The above profiles are extremes; people tend to be a blend of types (i.e. a Socializing Director).

    You can see some of the implications of persuasion profiles here: 


    How this manifests at an event:

    Your audience is full of people who can have radically different persuasion styles from each other, or from the presenters. A room full of sales people is more likely to be aligned with each other and a sales manager presenter on persuasion style than an audience of mixed roles and professions, however, a room full of social workers is less likely to be aligned in persuasion style with a CFO presenter (for instance). 

    With this in mind, the trick is to craft your event and event presentations with subtle appeal to ALL FOUR persuasion styles. Even if you're not looking to overtly sell something or convince people to change--you are looking for buy-in on your information; a reason for people to listen. 

    Four-point Persuasion Plan: 

    For every presentation, include the following 4 elements:
    1. Facts: What something is, how it's going to work, and what you KNOW to be true about the effects. 
    2. Case Studies: Success stories of how something has worked before with peers or in other organizations.
    3. Plans: Detail on how something will be implemented--from front to back. 
    4. Relevance: How the implementation will make their life better/make them a star. What it will look like in the future when it's successful.
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    The 4 Stages of Learning that MUST take place at your event

    In order for anyone to learn anything--from riding a bike to building a rocket to learning a new sales process--they need to go through the four stages of learning: Preparation, Presentation, Practice, and Performance.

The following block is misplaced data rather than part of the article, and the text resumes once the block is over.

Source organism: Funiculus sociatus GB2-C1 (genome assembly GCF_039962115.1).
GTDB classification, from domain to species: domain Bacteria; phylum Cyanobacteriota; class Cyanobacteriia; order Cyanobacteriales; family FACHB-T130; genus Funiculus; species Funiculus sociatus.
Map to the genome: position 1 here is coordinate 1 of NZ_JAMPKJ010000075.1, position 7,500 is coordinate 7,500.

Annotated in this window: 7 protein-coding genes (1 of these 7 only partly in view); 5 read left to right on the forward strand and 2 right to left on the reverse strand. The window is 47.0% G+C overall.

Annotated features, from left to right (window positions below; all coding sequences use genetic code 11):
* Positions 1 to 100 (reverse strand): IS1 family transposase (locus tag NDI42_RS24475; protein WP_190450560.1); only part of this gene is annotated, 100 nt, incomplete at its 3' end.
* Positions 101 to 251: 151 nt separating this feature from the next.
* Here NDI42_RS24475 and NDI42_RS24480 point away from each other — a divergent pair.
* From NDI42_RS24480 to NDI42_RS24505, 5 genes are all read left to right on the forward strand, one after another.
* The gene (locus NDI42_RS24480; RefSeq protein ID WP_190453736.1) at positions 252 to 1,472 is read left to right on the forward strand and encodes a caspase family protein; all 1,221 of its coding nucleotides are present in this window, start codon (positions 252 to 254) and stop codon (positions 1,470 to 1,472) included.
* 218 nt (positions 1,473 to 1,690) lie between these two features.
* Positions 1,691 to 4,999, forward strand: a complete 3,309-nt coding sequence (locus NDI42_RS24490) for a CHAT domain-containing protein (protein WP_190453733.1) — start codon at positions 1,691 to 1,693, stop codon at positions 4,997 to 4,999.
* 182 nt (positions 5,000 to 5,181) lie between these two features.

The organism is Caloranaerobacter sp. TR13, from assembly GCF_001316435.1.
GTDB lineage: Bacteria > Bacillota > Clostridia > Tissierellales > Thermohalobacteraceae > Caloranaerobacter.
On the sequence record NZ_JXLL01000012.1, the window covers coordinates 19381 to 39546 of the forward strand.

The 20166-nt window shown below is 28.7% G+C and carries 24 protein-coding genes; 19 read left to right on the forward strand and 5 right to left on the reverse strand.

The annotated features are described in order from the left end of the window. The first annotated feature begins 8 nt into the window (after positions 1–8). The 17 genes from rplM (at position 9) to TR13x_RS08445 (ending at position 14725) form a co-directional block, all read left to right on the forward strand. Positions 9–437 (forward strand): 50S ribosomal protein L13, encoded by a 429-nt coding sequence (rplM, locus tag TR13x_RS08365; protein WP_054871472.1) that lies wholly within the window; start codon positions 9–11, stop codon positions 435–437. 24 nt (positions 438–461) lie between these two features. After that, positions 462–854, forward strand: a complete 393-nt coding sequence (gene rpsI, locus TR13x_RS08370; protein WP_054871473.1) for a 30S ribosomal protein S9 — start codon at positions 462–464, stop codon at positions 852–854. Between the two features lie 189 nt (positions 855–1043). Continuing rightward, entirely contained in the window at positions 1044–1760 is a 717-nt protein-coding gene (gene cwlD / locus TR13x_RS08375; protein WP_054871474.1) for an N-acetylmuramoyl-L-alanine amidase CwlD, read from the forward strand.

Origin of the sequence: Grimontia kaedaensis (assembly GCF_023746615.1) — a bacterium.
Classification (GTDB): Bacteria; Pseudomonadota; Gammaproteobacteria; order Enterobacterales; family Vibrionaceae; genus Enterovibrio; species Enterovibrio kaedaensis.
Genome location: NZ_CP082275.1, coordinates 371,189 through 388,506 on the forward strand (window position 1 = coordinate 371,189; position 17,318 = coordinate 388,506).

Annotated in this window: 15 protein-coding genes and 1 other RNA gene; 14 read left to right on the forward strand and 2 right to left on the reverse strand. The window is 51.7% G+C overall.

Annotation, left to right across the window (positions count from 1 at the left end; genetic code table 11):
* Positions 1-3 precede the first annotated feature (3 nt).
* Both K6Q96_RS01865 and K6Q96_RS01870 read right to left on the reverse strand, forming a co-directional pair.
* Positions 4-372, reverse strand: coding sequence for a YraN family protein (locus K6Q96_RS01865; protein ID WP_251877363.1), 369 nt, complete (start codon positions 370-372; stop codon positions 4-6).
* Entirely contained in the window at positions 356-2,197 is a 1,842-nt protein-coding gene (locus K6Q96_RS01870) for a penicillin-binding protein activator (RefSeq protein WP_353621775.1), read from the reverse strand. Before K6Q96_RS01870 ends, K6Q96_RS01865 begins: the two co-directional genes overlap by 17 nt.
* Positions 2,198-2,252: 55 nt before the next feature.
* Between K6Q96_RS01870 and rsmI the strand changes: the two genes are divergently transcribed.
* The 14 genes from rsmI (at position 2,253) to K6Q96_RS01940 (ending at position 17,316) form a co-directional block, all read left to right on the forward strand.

Most sales meetings focus on the Presentation stage exclusively... but without addressing the other 3 areas, your content will not be retained. 

    See what happens when you account for some--and not ALL--of the 4 stages of learning at your event:


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    7 Event Truths: #7: Audiences only care about themselves.

    Wrapping up our 7 Event Truths series with the final truth:

    To mitigate this:

    See all the 7 Event Truths here.
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    7 Event Truths: #6: Adults are kids in big bodies.

    Our next installment in our popular 7 Event Truths series:

    And to mitigate this:



    Keep an eye out for more of the 7 Event Truths here.
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    7 Event Truths: #5: All events produce an outcome.

    Next in the series of 7 event truths:

    And to mitigate this:
    Keep an eye out for more of the 7 Event Truths here.
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    7 Event Truths #4: Jan Brady was right.

    The fourth in our popular 7 Event Truths series:

    To mitigate this:


    Keep an eye out for more of the 7 Event Truths here.